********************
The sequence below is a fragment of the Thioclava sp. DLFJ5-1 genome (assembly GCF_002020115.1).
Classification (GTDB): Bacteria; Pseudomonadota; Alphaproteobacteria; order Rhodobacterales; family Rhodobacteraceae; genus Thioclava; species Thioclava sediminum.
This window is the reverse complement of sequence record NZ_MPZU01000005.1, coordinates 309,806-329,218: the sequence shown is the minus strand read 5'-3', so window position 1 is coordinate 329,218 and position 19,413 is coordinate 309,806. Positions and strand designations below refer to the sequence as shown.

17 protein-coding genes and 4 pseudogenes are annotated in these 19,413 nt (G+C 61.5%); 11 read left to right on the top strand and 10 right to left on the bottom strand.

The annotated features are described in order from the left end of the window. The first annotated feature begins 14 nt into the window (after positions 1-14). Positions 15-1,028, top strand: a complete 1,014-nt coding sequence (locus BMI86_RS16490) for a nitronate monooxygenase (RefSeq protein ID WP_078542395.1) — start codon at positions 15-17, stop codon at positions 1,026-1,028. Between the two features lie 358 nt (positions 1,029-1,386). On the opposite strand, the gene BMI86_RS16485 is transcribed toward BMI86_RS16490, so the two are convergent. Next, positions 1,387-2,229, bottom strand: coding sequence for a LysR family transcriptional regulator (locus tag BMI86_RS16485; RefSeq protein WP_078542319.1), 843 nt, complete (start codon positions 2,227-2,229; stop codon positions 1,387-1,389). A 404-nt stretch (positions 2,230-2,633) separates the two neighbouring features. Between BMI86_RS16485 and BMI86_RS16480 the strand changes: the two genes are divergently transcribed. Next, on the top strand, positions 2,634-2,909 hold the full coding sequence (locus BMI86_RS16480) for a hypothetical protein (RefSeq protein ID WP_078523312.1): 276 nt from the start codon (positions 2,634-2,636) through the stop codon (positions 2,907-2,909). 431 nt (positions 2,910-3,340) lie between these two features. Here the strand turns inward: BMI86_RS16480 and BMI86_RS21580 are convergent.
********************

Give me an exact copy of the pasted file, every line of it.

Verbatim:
The sequence below is a fragment of the Thioclava sp. DLFJ5-1 genome (assembly GCF_002020115.1).
Classification (GTDB): Bacteria; Pseudomonadota; Alphaproteobacteria; order Rhodobacterales; family Rhodobacteraceae; genus Thioclava; species Thioclava sediminum.
This window is the reverse complement of sequence record NZ_MPZU01000005.1, coordinates 309,806-329,218: the sequence shown is the minus strand read 5'-3', so window position 1 is coordinate 329,218 and position 19,413 is coordinate 309,806. Positions and strand designations below refer to the sequence as shown.

17 protein-coding genes and 4 pseudogenes are annotated in these 19,413 nt (G+C 61.5%); 11 read left to right on the top strand and 10 right to left on the bottom strand.

The annotated features are described in order from the left end of the window. The first annotated feature begins 14 nt into the window (after positions 1-14). Positions 15-1,028, top strand: a complete 1,014-nt coding sequence (locus BMI86_RS16490) for a nitronate monooxygenase (RefSeq protein ID WP_078542395.1) — start codon at positions 15-17, stop codon at positions 1,026-1,028. Between the two features lie 358 nt (positions 1,029-1,386). On the opposite strand, the gene BMI86_RS16485 is transcribed toward BMI86_RS16490, so the two are convergent. Next, positions 1,387-2,229, bottom strand: coding sequence for a LysR family transcriptional regulator (locus tag BMI86_RS16485; RefSeq protein WP_078542319.1), 843 nt, complete (start codon positions 2,227-2,229; stop codon positions 1,387-1,389). A 404-nt stretch (positions 2,230-2,633) separates the two neighbouring features. Between BMI86_RS16485 and BMI86_RS16480 the strand changes: the two genes are divergently transcribed. Next, on the top strand, positions 2,634-2,909 hold the full coding sequence (locus BMI86_RS16480) for a hypothetical protein (RefSeq protein ID WP_078523312.1): 276 nt from the start codon (positions 2,634-2,636) through the stop codon (positions 2,907-2,909). 431 nt (positions 2,910-3,340) lie between these two features. Here the strand turns inward: BMI86_RS16480 and BMI86_RS21580 are convergent.